Opioid Prescribing Data

Note:
We update this information every quarter. Here we use data from Rhode Island Department of Health (RIDOH) Prescription Drug Monitoring Program (PDMP).


Rhode Islanders who suffer from chronic pain (pain generally lasting longer than 90 days) deserve safe and effective care. Opioid prescription pain medications are a type of medicine used to relieve chronic pain. These medications cause your brain to block the feeling of pain but they do not treat the underlying cause. Pain can guide the body in healing and blocking pain isn’t always healthy.

We know that there are serious health risks of opioid use disorder (developing an addiction) and accidental overdose with ongoing use of opioid prescription pain medications, especially if someone is prescribed a high dose or is taking a prescription opioid for a long time. The Centers for Disease Control recommends limiting opioid prescriptions for chronic pain. These charts are based on guidelines developed by the Centers for Disease Control (CDC) to help prescribers provide safer, more effective care. Learn more about these CDC guidelines. The charts use data from the PDMP (Prescription Drug Monitoring Program), a useful tool to help prescribers prevent drug interactions, accidental overdose, death, dependence, possible addiction, or potential diversion.


Taking more than one drug at a time can be deadly

When you take two medicines at the same time the chances of overdosing are much higher. This is especially true with opioids–like percocet or vicodin, and benzodiazepines–like valium. Doctors and clinicians in Rhode Island are working closely with their patients to make sure they are not given combinations of medicines that increase their chance of overdose. This means fewer people are given overlapping prescriptions for opioids and benzodiazepines in the same 30 days.
Source (RIDOH)

Number of People Co-Prescribed an Overlapping Opioid and Benzodiazepine, 2017 to 2018


Note: Rhode Island’s vendor for the Prescription Drug Monitoring Program (PDMP) changed in 2016. This metric was provided by the former vendor in 2014, 2015, and 2016. Please use caution when comparing 2017 to previous years.
Note: Data for overlapping opioid and benzodiazepine co-prescriptions are calculated differently by year or by quarter. Summing this quarterly data gives a higher number of people than the yearly prevention strategy metric on the Track Our Action Plan data page.


New opioid prescriptions can lead to addiction in some people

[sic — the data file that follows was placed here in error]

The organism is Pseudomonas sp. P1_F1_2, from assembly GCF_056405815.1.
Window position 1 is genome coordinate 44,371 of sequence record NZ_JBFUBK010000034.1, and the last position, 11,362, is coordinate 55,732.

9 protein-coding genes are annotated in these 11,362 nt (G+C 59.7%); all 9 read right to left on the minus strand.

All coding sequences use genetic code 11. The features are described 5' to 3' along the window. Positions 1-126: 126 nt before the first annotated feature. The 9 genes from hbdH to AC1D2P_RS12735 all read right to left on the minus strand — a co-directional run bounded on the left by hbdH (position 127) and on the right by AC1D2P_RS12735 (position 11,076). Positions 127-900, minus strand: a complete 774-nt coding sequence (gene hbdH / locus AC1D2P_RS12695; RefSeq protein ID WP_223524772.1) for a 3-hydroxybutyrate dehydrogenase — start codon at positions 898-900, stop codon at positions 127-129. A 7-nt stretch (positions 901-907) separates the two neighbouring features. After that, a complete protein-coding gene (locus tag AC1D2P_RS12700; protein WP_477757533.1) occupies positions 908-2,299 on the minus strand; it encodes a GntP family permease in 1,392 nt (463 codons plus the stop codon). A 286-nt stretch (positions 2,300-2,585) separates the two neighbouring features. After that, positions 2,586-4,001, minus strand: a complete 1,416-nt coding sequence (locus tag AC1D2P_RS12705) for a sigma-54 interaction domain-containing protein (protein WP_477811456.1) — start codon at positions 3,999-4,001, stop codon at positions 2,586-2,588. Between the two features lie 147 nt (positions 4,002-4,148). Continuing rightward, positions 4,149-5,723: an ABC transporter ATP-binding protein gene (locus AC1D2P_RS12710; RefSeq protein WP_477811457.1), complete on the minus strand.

Some people inherit a gene that makes them more likely than others to become addicted to an opioid prescription pain medication even after a few doses. Healthcare providers are looking into new ways to manage pain, since opioid medications are not always the right answer. Non-pharmacologic therapies like exercise, physical therapy, chiropractic care, acupuncture, and cognitive behavioral therapy are also effective options for treating pain. Learn more about non-opioid pain management therapies for treat pain.
Source (RIDOH)

Number of People Receiving New Opioid Prescriptions, by Quarter, 2017 and 2018


Note: A new opioid prescription is one that starts 60 or more days after the last opioid prescription ends.


Number of Opioid Prescriptions per Quarter, 2017 to 2018



Lower doses of opioid prescriptions help prevent overdose

Prescription opioids are powerful medications that can cause an accidental overdose. Non-opioid pain management therapies are often safer and/or equally or more effective than opioid prescription pain medications. CDC guidelines recommend that people who need pain relief, start with non-opioid medications such as non-prescription acetaminophen (Tylenol®) or non-prescription ibuprofen (Advil® or Motrin®) before they receive the lowest possible effective dose of an opioid, and then only for a short duration (few days).

This means that healthcare providers in Rhode Island are giving safer doses of these medications so fewer people are at risk for an accidental overdose. Guidelines from the Rhode Island Department of Health can help healthcare providers work with their patients to decide if and when to start opioid medications.
Source (RIDOH)

Number of Prescriptions for High-Dose Opioids Each Quarter, 2017 to 2018


Note: High-dose opioid prescriptions as defined as greater than 90 MME, or morphine milligram equivalents per day. This is used to measure the overdose risk of the amount of opioid being given. Clinicians should avoid increasing dosage to ≥90 MME/day or carefully justify a decision to titrate dosage to ≥90 MME/day.


Average Morphine Milligram Equivalent (MME) per Script per Quarter, 2017 to 2018


Note: High-dose opioid prescriptions as defined as greater than 90 MME, or morphine milligram equivalents per day. This is used to measure the overdose risk of the amount of opioid being given. Clinicians should avoid increasing dosage to ≥90 MME/day or carefully justify a decision to titrate dosage to ≥90 MME/day.

Learn more about the MME


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